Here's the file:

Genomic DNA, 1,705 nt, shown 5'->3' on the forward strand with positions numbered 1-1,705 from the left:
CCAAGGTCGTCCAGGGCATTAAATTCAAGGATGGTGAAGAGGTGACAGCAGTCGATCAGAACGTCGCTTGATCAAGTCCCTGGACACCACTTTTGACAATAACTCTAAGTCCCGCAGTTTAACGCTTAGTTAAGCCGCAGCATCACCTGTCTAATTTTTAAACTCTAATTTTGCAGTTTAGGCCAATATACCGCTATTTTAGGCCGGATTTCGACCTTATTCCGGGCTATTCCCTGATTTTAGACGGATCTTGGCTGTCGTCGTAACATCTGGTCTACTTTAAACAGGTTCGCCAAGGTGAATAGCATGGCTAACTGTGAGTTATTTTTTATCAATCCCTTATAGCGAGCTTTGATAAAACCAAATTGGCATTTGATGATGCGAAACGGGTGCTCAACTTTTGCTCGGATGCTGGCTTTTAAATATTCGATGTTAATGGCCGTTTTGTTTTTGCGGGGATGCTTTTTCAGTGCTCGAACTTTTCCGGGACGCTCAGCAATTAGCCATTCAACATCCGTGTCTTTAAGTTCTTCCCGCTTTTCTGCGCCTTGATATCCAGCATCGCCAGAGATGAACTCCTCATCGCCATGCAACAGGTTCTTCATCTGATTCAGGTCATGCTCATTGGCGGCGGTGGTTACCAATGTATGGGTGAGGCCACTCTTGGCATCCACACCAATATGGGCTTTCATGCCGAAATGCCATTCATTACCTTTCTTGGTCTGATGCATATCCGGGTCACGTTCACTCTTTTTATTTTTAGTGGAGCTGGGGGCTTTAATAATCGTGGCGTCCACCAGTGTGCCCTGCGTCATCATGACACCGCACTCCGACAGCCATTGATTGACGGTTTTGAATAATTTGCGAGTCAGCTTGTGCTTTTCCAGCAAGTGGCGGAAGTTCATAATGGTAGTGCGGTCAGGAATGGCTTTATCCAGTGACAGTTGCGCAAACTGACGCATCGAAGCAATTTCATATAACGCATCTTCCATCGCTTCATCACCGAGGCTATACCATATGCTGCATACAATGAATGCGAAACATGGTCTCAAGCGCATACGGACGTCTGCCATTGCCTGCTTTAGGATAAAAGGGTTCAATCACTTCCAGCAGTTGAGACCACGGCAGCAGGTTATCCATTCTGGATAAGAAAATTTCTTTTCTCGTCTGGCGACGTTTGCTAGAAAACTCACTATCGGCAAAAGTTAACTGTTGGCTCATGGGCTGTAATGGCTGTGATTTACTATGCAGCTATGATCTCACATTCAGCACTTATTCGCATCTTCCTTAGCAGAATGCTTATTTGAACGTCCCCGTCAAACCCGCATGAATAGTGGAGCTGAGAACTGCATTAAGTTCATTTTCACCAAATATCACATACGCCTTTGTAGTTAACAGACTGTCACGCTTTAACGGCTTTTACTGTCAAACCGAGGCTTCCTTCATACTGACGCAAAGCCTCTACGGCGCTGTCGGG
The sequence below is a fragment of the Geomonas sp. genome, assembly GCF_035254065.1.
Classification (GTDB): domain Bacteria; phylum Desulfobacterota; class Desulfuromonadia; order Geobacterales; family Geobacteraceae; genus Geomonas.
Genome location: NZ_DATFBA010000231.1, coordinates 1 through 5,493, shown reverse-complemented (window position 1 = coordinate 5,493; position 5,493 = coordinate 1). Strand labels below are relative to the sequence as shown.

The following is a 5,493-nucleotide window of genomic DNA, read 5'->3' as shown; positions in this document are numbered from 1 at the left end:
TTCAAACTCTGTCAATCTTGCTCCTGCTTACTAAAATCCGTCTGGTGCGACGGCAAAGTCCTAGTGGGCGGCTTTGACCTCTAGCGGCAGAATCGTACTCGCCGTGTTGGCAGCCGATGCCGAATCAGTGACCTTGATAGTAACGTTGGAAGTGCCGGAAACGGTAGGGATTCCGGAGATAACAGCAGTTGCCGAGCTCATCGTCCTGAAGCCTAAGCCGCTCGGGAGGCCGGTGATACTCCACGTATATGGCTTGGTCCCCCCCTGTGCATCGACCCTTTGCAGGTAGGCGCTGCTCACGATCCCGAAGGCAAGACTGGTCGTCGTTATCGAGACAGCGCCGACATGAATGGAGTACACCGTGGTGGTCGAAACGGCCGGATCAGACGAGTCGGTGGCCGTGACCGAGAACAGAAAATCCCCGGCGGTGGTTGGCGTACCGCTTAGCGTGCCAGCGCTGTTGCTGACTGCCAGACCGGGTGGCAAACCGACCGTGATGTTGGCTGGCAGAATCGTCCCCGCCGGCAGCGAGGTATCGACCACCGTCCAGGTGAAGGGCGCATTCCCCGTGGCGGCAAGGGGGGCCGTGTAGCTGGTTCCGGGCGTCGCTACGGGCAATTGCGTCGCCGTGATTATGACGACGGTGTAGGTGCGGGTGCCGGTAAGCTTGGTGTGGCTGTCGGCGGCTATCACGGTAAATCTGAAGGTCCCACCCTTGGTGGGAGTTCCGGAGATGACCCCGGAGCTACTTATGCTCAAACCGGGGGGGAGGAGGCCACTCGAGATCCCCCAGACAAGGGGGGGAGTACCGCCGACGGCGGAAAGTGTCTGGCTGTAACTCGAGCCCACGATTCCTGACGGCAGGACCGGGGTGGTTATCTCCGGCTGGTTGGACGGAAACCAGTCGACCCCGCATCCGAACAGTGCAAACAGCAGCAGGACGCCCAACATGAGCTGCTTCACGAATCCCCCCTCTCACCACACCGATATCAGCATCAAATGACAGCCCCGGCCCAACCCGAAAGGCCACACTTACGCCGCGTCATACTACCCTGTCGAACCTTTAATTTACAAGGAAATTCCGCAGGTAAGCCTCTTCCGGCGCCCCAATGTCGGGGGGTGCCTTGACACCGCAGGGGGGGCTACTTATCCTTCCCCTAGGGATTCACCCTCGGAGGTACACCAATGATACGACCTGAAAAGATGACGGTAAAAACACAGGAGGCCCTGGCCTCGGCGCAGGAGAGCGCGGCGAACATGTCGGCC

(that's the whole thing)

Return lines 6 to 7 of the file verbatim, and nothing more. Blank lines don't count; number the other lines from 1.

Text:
The following is a 5,493-nucleotide window of genomic DNA, read 5'->3' as shown; positions in this document are numbered from 1 at the left end:
TTCAAACTCTGTCAATCTTGCTCCTGCTTACTAAAATCCGTCTGGTGCGACGGCAAAGTCCTAGTGGGCGGCTTTGACCTCTAGCGGCAGAATCGTACTCGCCGTGTTGGCAGCCGATGCCGAATCAGTGACCTTGATAGTAACGTTGGAAGTGCCGGAAACGGTAGGGATTCCGGAGATAACAGCAGTTGCCGAGCTCATCGTCCTGAAGCCTAAGCCGCTCGGGAGGCCGGTGATACTCCACGTATATGGCTTGGTCCCCCCCTGTGCATCGACCCTTTGCAGGTAGGCGCTGCTCACGATCCCGAAGGCAAGACTGGTCGTCGTTATCGAGACAGCGCCGACATGAATGGAGTACACCGTGGTGGTCGAAACGGCCGGATCAGACGAGTCGGTGGCCGTGACCGAGAACAGAAAATCCCCGGCGGTGGTTGGCGTACCGCTTAGCGTGCCAGCGCTGTTGCTGACTGCCAGACCGGGTGGCAAACCGACCGTGATGTTGGCTGGCAGAATCGTCCCCGCCGGCAGCGAGGTATCGACCACCGTCCAGGTGAAGGGCGCATTCCCCGTGGCGGCAAGGGGGGCCGTGTAGCTGGTTCCGGGCGTCGCTACGGGCAATTGCGTCGCCGTGATTATGACGACGGTGTAGGTGCGGGTGCCGGTAAGCTTGGTGTGGCTGTCGGCGGCTATCACGGTAAATCTGAAGGTCCCACCCTTGGTGGGAGTTCCGGAGATGACCCCGGAGCTACTTATGCTCAAACCGGGGGGGAGGAGGCCACTCGAGATCCCCCAGACAAGGGGGGGAGTACCGCCGACGGCGGAAAGTGTCTGGCTGTAACTCGAGCCCACGATTCCTGACGGCAGGACCGGGGTGGTTATCTCCGGCTGGTTGGACGGAAACCAGTCGACCCCGCATCCGAACAGTGCAAACAGCAGCAGGACGCCCAACATGAGCTGCTTCACGAATCCCCCCTCTCACCACACCGATATCAGCATCAAATGACAGCCCCGGCCCAACCCGAAAGGCCACACTTACGCCGCGTCATACTACCCTGTCGAACCTTTAATTTACAAGGAAATTCCGCAGGTAAGCCTCTTCCGGCGCCCCAATGTCGGGGGGTGCCTTGACACCGCAGGGGGGGCTACTTATCCTTCCCCTAGGGATTCACCCTCGGAGGTACACCAATGATACGACCTGAAAAGATGACGGTAAAAACACAGGAGGCCCTGGCCTCGGCGCAGGAGAGCGCGGCGAACATGTCGGCC